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cxa340so
27th Jul 2015, 14:39
Maintaining the same IAS descending from 35000 to 5000 feet, your pitch attitude will:

A. Increase then reduce
B. Be constant and unchanged

I am guessing here...C

Above The Clouds
27th Jul 2015, 15:26
Guessing A as the closest correct answer, but in reality I would say it would increase and then remain constant.

Due to temp change increase below the tropopause maintaining a constant Mach until cross over altitude say "27000ft" would require an increase in downward pitch to maintain a constant CAS/IAS as dynamic pressure increases therefore drag increases. Once below cross over altitude to keep a constant CAS/IAS there maybe a small reduction in the descent pitch attitude required to achieve a decrease in TAS, with throttles closed.

cxa340so
27th Jul 2015, 15:30

With this question flying Mach until the changeover would not be flying a constant IAS.

I think the question wants for example to maintain 240kts indicated all the way down?

Thoughts?

keith williams
27th Jul 2015, 16:34
The short answer to this question is that we need to maintain a constant pitch angle.

The ASI gives an indicated airspeed (IAS) by measuring the dynamic pressure.

So if our IAS is constant then our dynamic pressure must also be constant.

The speed down the glide path is determined by the relative magnitudes of the force acting up the glide path and the force acting down the glide path.

The force acting up the glide path is drag and the force acting down the glide path is the aircraft weight multiplied by the sine of the glide path angle.

Drag in any given configuration is determined by dynamic pressure and angle of attack.

If we maintain constant pitch angle we will maintain constant glide path angle and constant angle of attack.

So if we have constant dynamic pressure and we maintain constant pitch angle, we will have constant drag up the glide path and constant weight component acting down the flight path.

If the force up the path is equal to the force down the path the, then the TAS down the path will be constant. But this will not give us a constant IAS, because as we descend, the increasing air density causes the TAS : IAS ratio to decrease. We need to go slower to maintain the same speed indication.

So to maintain constant IAS we need to select a pitch angle which gives us a drag acting up the flight path which exceeds the weight component acting down the glide path by just enough to gives us the required deceleration rate to decrease the TAS just enough to maintain constant IAS. Having set this pitch angle we simply need to maintain it.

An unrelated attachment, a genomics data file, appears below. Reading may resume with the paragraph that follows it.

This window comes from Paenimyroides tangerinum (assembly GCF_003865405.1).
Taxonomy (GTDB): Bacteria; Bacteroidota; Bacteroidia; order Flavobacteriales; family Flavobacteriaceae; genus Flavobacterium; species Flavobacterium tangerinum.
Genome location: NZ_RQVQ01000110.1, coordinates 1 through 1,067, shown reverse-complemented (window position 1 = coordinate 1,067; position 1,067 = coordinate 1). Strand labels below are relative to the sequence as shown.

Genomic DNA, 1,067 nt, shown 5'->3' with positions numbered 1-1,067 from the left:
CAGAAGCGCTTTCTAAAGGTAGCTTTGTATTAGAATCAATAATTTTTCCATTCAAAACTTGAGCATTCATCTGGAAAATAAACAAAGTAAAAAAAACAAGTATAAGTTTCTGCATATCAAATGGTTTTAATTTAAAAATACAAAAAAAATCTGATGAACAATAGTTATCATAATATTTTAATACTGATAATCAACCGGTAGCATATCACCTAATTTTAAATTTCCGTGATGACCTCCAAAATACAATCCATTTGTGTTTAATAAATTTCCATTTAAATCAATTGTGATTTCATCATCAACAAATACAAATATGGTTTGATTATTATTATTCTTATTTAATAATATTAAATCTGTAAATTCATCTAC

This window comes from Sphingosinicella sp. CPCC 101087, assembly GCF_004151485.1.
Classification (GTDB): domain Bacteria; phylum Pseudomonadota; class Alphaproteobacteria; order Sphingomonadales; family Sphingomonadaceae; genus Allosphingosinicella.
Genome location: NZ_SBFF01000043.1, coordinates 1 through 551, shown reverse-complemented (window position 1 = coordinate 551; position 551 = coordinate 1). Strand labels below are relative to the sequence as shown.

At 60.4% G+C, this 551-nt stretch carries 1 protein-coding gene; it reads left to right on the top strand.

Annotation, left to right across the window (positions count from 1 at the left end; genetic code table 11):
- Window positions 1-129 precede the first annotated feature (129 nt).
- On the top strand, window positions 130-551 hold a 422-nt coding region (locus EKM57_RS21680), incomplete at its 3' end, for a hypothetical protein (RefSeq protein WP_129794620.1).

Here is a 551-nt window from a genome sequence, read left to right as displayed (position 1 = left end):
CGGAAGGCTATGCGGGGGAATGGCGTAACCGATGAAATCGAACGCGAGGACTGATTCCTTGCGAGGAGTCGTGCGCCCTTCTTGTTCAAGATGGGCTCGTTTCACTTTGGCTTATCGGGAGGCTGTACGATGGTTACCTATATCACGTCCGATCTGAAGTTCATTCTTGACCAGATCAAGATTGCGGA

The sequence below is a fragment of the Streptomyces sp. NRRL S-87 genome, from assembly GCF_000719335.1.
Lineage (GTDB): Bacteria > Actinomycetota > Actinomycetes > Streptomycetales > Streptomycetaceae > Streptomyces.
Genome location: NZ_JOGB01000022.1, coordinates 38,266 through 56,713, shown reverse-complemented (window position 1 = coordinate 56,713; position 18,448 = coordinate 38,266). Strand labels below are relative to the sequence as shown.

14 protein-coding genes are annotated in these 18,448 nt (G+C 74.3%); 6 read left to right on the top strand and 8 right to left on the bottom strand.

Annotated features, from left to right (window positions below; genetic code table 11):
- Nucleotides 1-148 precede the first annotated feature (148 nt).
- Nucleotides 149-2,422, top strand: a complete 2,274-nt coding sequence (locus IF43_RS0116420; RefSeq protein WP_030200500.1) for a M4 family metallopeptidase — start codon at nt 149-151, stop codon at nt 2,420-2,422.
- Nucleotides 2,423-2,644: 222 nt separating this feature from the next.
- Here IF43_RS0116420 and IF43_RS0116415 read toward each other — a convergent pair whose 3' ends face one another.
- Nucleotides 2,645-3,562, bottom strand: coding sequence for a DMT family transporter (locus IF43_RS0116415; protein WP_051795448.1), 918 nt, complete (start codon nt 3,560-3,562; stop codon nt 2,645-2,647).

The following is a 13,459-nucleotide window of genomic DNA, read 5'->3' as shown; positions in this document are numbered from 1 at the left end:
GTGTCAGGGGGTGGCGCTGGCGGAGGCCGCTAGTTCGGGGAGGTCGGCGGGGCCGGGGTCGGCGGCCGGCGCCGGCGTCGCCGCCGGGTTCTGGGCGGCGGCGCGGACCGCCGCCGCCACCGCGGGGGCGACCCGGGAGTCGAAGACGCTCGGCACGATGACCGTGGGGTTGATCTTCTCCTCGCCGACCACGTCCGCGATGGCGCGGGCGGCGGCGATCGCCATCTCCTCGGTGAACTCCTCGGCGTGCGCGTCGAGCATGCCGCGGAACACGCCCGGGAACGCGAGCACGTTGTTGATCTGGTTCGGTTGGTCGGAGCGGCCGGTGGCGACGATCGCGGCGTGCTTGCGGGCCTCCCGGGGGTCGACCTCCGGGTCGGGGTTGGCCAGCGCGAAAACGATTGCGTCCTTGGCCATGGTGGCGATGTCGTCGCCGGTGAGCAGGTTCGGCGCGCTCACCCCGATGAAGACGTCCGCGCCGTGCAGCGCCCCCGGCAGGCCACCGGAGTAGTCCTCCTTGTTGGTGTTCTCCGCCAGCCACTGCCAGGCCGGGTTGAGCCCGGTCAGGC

This explanation includes a number of simplifications, including the fact that the ASI actually measures impact pressure, which is not quite the same thing as dynamic pressure. This distinction is included in question in the Instruments syllabus but is often ignored in this type of question in the POF syllabus.

Gysbreght
28th Jul 2015, 11:54
I would say it is a stupid question because it does not provide the information that is necessary for answering it.

Maintaining the same IAS descending from 35000 to 5000 feet the Mach number will reduce. Assuming that the change of Mach has no effect on the cL - cD - AoA relationship, the AoA and L/D will be constant. Pitch attitude is the sum of AoA and flight path angle, and the latter depends on L/D and the thrust setting.

So assuming zero (change of) thrust and zero Mach effects, the correct answer is "B".

P.S. The difference between EAS and CAS/IAS is one of the compressibility effects that are governed by Mach number.

CaptainProp
28th Jul 2015, 13:40
Is this an actual ATPL question from exam or?

Certainly seems like we are focusing on producing pilots with relevant knowledge who will be ready to face the modern flight deck environment... :eek:

CP

m39462
28th Jul 2015, 14:09
The answer would be B for the reasons given by others if the descent were at constant EAS, ignoring Mach effects. If instead it is IAS that is constant then EAS is increasing and will require a reduction in AoA.

As Keith remarks, the IAS/CAS vs. EAS distinction may be making a finer point than a questioner expects and so B might be acceptable anyway.

keith williams
28th Jul 2015, 14:36
It is (or for many years was) a real JAR ATPL question and the required answer was option B.

The logic employed by the author of the question was as I have explained above.

It is possible that the question has been removed or modified since the change over to EASA.

balsa model
28th Jul 2015, 23:45
A pedant correction to Keith's well reasoned (to me) answer about 1st order effects:
Even in idle thrust there would be some weight loss during descent. So perhaps gradually reducing pitch, after all?